FSD2884 Welfare and Services in Finland 2004
Aineisto on käytettävissä (D) vain luovuttajan luvalla.
Aineistoon liittyvät tiedostot
- Moisio, Pasi (National Research and Development Centre for Welfare and Health (STAKES))
activities of daily living, family policy, health, health policy, health services, home help, housing, living conditions, quality of life, satisfaction, social and welfare policy, social networks, social security, social services, social welfare, well-being (health)
Welfare and Services in Finland is a panel survey that combines telephone and face-to-face interviews, postal surveys and register data. The aim of the study is to offer up-to-date, reliable and extensive research data on Finnish welfare and the use of welfare services. In 2004, the survey was conducted as a telephone interview and postal survey.
Questions in the telephone interview charted the respondents' household, parents and childhood, economic activity and work, housing and economic circumstances, attitudes, and use of health and social services.
The questions focusing on the household, parents and childhood surveyed the number of people in the household, the number of children in the household, parents' occupations, and economic circumstances in childhood home. Relating to economic activity and work, the economic activity was charted and, depending on the activity, further questions investigated, among others, spells of unemployment, type of employment contract, work schedule, job-related uncertainty, and age when retired.
Concerning housing, the questions investigated the housing tenure, number of rooms, floor area, type of neighbourhood, satisfaction with various aspects of the housing, and difficulties with the home. Some questions studied the respondents' economic circumstances, for example, savings, mortgage, difficulties with housing costs and other loans, and ability to pay for food.
Relating to health, questions were asked about health status, exercise habits, alcohol consumption, smoking, height and weight, limiting long-term illnesses or disabilities and their effects on daily life, stress, and visits to a doctor or nurse in the previous 12 months. Further questions probed where the respondents would primarily try to get a doctor's appointment during daytime, whether they had received sufficient care for health problems, what the distance to the closest health centre, doctor's office, dentist's office etc. was from their home, and whether they had had to wait unreasonably long to receive treatment (e.g. to get a doctor's appointment in a health centre). Dental health and visits to a dentist were surveyed.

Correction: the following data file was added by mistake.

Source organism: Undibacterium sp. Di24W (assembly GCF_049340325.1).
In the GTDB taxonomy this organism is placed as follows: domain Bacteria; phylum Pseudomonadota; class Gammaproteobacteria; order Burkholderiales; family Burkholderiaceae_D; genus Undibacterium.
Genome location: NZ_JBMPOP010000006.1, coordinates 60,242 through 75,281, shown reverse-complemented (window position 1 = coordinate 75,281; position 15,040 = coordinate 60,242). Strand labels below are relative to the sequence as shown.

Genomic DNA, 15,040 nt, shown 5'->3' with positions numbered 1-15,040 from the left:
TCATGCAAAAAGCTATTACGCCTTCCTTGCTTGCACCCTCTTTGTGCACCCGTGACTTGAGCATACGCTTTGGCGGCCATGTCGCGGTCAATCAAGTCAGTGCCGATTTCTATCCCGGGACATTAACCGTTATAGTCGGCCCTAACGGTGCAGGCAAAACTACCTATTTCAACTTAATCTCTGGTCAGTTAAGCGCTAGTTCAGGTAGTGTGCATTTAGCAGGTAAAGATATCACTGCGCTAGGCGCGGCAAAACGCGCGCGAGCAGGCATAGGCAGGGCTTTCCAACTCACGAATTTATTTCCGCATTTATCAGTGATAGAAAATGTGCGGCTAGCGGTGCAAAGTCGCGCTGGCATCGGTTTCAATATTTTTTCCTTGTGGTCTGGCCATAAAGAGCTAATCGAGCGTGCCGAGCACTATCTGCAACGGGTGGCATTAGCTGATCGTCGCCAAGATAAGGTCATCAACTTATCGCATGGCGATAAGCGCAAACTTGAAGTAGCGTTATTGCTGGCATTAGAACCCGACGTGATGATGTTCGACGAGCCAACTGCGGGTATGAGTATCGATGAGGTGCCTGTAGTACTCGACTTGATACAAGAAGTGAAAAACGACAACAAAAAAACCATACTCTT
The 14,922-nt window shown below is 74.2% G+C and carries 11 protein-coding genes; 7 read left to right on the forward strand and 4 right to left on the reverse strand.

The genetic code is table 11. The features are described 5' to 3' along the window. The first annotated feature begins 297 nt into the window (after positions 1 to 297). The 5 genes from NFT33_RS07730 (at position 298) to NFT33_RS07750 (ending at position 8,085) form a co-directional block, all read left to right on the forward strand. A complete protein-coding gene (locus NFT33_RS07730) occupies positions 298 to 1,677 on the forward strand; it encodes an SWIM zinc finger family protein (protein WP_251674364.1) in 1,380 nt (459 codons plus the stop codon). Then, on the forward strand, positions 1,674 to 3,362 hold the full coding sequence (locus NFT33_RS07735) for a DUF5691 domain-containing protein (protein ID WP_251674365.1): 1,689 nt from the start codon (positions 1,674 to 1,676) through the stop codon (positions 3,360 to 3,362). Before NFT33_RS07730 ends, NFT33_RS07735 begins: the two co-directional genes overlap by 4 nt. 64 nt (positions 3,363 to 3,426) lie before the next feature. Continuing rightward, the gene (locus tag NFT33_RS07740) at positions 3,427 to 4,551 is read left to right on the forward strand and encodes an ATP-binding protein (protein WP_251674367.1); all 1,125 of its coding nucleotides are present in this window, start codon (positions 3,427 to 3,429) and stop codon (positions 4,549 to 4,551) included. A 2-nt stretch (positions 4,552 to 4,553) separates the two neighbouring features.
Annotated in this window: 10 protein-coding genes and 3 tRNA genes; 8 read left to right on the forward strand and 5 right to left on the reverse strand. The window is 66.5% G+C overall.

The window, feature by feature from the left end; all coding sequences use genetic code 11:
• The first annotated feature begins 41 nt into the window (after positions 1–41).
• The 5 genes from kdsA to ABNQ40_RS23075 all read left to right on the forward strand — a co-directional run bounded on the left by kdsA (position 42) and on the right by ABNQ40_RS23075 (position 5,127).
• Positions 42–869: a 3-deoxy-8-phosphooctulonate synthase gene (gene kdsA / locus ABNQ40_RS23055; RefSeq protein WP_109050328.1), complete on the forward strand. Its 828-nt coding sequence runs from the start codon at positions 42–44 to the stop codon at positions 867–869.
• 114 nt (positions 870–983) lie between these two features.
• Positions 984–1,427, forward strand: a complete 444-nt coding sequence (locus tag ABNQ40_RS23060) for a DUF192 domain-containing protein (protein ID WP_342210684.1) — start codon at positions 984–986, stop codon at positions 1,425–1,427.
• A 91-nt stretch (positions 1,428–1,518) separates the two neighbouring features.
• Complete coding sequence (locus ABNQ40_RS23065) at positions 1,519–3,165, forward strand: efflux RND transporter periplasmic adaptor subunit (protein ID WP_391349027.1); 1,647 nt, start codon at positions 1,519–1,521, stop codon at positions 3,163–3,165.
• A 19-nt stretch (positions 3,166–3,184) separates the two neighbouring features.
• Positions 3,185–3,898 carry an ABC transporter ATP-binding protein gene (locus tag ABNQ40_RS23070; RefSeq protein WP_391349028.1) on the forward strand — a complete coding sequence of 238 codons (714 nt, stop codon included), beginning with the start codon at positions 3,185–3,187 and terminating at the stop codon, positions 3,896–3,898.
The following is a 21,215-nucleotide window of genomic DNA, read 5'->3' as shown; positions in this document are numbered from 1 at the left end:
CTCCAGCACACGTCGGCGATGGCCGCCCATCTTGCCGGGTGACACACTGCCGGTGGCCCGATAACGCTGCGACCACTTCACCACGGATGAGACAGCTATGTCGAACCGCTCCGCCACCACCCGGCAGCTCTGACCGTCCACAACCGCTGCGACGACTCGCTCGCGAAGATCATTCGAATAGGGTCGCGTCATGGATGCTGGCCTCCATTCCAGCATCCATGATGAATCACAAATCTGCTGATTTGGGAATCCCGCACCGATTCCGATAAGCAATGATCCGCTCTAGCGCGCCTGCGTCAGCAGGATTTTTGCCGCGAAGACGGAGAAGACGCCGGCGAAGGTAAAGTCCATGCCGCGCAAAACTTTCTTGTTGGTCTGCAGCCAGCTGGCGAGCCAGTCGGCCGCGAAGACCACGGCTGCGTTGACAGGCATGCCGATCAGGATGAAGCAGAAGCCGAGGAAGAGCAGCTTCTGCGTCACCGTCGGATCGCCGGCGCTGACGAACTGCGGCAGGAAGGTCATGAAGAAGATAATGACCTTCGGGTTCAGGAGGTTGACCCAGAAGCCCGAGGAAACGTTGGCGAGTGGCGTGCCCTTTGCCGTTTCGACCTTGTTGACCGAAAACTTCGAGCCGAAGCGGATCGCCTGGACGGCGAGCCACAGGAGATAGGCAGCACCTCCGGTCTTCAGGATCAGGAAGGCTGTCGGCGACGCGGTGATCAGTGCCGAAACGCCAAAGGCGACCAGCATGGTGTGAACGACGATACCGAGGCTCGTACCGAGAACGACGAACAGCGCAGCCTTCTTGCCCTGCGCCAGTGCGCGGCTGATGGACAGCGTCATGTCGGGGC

Regarding social services, the respondents were asked whether their household had received financial help from different people or actors (e.g. relatives, organisations, government/municipal authorities) in the previous 12 months, and whether their household or someone in the household had received or purchased home help services, personal care services or counselling services. The significance of the above-mentioned support/services was also charted.
Attitudes were investigated with questions on who should hold the main responsibility for elderly care in Finland, whether the level of social security in Finland was too high or low, and expectations for the economic circumstances of the household and for the respondent's personal situation. Further topics covered the gap between the rich and poor in Finland and the relationship between taxation level and social security. The respondents who were aged 60 or older were asked additional questions about, for instance, how they managed with daily activities, from whom they received help, contacts with relatives and friends, and views on ageing.